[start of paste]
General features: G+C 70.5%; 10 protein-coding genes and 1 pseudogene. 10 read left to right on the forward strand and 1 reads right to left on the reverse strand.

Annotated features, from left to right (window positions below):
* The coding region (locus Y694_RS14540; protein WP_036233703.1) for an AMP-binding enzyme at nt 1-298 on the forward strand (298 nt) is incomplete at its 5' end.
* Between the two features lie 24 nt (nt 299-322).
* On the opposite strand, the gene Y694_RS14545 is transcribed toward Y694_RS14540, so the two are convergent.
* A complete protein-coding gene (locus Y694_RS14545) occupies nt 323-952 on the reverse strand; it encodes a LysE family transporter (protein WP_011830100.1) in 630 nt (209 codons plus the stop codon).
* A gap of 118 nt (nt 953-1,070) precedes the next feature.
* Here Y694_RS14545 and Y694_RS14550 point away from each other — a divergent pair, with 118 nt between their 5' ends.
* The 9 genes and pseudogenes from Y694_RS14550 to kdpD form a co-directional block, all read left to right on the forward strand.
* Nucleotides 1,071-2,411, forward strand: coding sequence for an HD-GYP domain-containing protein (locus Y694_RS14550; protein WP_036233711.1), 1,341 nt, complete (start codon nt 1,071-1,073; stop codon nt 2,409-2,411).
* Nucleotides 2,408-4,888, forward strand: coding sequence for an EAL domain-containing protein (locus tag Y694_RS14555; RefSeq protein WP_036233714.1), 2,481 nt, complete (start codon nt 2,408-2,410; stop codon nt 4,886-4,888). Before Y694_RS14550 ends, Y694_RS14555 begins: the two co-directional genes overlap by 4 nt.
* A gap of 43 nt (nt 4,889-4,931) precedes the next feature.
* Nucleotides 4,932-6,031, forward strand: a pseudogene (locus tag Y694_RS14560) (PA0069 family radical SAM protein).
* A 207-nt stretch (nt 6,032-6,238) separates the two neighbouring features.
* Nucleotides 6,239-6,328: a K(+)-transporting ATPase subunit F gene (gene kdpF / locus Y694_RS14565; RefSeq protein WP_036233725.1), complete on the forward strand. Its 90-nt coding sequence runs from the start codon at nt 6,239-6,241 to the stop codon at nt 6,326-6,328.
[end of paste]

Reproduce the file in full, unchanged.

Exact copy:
General features: G+C 70.5%; 10 protein-coding genes and 1 pseudogene. 10 read left to right on the forward strand and 1 reads right to left on the reverse strand.

Annotated features, from left to right (window positions below):
* The coding region (locus Y694_RS14540; protein WP_036233703.1) for an AMP-binding enzyme at nt 1-298 on the forward strand (298 nt) is incomplete at its 5' end.
* Between the two features lie 24 nt (nt 299-322).
* On the opposite strand, the gene Y694_RS14545 is transcribed toward Y694_RS14540, so the two are convergent.
* A complete protein-coding gene (locus Y694_RS14545) occupies nt 323-952 on the reverse strand; it encodes a LysE family transporter (protein WP_011830100.1) in 630 nt (209 codons plus the stop codon).
* A gap of 118 nt (nt 953-1,070) precedes the next feature.
* Here Y694_RS14545 and Y694_RS14550 point away from each other — a divergent pair, with 118 nt between their 5' ends.
* The 9 genes and pseudogenes from Y694_RS14550 to kdpD form a co-directional block, all read left to right on the forward strand.
* Nucleotides 1,071-2,411, forward strand: coding sequence for an HD-GYP domain-containing protein (locus Y694_RS14550; protein WP_036233711.1), 1,341 nt, complete (start codon nt 1,071-1,073; stop codon nt 2,409-2,411).
* Nucleotides 2,408-4,888, forward strand: coding sequence for an EAL domain-containing protein (locus tag Y694_RS14555; RefSeq protein WP_036233714.1), 2,481 nt, complete (start codon nt 2,408-2,410; stop codon nt 4,886-4,888). Before Y694_RS14550 ends, Y694_RS14555 begins: the two co-directional genes overlap by 4 nt.
* A gap of 43 nt (nt 4,889-4,931) precedes the next feature.
* Nucleotides 4,932-6,031, forward strand: a pseudogene (locus tag Y694_RS14560) (PA0069 family radical SAM protein).
* A 207-nt stretch (nt 6,032-6,238) separates the two neighbouring features.
* Nucleotides 6,239-6,328: a K(+)-transporting ATPase subunit F gene (gene kdpF / locus Y694_RS14565; RefSeq protein WP_036233725.1), complete on the forward strand. Its 90-nt coding sequence runs from the start codon at nt 6,239-6,241 to the stop codon at nt 6,326-6,328.